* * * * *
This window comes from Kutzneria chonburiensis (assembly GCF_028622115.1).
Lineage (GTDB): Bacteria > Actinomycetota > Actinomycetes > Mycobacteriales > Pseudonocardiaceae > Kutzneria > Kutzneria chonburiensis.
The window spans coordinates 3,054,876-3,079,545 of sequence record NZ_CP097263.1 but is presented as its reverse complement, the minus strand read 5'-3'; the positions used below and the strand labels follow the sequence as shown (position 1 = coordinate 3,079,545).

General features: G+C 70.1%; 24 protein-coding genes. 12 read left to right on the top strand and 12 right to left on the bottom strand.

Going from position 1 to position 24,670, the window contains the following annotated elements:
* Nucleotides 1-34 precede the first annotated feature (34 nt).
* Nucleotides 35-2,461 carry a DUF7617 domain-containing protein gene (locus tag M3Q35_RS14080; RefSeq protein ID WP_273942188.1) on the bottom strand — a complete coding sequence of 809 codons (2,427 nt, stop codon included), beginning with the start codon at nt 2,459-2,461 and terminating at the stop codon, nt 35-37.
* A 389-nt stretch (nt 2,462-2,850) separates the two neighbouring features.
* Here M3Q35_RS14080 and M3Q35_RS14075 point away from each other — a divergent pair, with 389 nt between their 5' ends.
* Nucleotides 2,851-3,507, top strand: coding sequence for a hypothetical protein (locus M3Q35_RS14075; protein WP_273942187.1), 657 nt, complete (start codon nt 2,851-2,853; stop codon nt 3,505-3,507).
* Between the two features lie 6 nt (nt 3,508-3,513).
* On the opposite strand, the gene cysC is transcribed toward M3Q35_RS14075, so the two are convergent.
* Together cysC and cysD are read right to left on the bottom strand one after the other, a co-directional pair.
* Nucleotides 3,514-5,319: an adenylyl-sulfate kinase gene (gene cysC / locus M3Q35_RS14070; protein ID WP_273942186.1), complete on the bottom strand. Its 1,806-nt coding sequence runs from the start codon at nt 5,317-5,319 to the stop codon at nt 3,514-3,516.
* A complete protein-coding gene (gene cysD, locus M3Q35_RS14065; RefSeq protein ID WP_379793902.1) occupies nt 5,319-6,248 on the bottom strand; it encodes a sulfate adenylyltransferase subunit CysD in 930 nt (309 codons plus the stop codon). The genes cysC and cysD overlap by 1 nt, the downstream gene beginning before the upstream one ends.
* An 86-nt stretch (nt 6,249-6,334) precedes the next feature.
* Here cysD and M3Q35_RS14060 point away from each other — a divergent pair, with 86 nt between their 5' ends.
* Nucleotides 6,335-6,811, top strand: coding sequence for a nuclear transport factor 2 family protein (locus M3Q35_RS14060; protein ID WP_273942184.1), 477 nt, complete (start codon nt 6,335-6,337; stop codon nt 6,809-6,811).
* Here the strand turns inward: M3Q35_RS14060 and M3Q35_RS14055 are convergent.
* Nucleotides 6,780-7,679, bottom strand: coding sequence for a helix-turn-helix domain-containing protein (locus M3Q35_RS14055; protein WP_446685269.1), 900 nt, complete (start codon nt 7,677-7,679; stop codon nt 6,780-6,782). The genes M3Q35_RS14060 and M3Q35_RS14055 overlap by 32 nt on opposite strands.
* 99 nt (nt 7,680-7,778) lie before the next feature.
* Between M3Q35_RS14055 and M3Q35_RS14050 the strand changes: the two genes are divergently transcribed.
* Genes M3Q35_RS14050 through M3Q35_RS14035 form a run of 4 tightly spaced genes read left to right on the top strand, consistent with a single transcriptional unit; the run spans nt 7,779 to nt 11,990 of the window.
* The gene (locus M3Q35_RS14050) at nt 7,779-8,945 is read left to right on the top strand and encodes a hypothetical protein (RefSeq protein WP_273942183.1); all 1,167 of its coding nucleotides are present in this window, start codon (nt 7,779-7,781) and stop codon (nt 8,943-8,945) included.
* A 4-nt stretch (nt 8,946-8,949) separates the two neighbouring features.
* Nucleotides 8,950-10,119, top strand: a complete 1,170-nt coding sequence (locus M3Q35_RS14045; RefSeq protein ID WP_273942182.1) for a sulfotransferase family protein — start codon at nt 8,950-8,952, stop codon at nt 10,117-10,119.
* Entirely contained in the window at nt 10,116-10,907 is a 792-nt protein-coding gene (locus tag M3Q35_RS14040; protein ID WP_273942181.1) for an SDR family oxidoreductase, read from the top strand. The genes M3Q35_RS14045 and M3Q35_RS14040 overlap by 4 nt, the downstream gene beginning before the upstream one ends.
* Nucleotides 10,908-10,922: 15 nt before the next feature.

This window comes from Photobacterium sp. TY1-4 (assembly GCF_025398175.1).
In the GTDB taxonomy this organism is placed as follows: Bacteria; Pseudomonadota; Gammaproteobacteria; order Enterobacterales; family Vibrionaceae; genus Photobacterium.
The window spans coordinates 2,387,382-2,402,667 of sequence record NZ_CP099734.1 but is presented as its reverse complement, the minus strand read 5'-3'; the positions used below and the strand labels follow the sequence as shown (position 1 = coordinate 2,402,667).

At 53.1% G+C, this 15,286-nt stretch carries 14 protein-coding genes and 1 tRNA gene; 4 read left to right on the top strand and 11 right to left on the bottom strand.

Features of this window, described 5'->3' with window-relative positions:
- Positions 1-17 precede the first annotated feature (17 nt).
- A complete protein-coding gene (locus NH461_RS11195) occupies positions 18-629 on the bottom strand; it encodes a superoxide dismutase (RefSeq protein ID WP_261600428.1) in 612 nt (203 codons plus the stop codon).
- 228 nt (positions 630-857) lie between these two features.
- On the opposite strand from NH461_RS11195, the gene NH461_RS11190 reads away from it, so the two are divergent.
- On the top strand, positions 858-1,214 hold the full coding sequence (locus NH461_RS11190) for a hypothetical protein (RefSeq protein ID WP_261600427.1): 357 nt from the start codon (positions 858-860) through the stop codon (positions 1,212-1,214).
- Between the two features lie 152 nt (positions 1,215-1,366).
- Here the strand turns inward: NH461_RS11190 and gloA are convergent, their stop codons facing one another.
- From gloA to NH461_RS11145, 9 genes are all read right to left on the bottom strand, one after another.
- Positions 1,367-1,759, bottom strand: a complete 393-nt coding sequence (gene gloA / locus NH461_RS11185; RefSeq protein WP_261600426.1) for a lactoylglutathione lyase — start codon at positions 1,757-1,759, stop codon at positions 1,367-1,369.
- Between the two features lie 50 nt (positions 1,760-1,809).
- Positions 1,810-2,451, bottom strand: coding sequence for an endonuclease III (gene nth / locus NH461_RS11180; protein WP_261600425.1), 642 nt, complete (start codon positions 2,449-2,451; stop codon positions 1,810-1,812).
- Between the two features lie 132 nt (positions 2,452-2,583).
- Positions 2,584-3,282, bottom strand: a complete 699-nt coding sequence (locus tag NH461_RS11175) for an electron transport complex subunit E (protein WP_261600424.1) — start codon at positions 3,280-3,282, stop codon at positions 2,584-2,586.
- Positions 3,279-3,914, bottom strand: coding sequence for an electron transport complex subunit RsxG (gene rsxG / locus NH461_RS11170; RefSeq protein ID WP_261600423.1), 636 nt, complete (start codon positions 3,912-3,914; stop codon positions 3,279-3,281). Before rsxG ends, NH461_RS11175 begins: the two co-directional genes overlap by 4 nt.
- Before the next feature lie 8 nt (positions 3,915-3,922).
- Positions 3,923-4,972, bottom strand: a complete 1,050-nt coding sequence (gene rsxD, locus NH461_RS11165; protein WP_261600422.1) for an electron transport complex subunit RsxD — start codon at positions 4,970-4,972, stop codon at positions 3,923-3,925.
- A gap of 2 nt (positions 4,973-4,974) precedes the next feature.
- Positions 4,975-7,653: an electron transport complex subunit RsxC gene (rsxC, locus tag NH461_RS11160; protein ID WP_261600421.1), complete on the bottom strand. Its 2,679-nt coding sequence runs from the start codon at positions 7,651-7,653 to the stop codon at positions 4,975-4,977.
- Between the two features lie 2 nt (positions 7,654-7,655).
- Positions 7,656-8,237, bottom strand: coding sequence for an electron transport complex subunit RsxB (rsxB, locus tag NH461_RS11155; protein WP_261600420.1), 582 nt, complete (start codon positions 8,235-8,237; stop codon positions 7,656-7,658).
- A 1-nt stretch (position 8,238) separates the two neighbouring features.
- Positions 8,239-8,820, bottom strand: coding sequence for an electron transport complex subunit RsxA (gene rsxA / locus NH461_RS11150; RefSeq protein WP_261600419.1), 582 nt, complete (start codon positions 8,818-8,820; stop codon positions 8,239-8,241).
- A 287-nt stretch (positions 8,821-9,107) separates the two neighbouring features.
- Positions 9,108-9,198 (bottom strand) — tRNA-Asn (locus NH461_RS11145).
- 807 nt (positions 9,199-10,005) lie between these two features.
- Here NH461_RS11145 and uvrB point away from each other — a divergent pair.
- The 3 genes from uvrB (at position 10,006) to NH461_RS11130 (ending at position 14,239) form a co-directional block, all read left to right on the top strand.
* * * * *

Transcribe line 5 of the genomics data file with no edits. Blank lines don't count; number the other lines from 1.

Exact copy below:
Going from position 1 to position 24,670, the window contains the following annotated elements: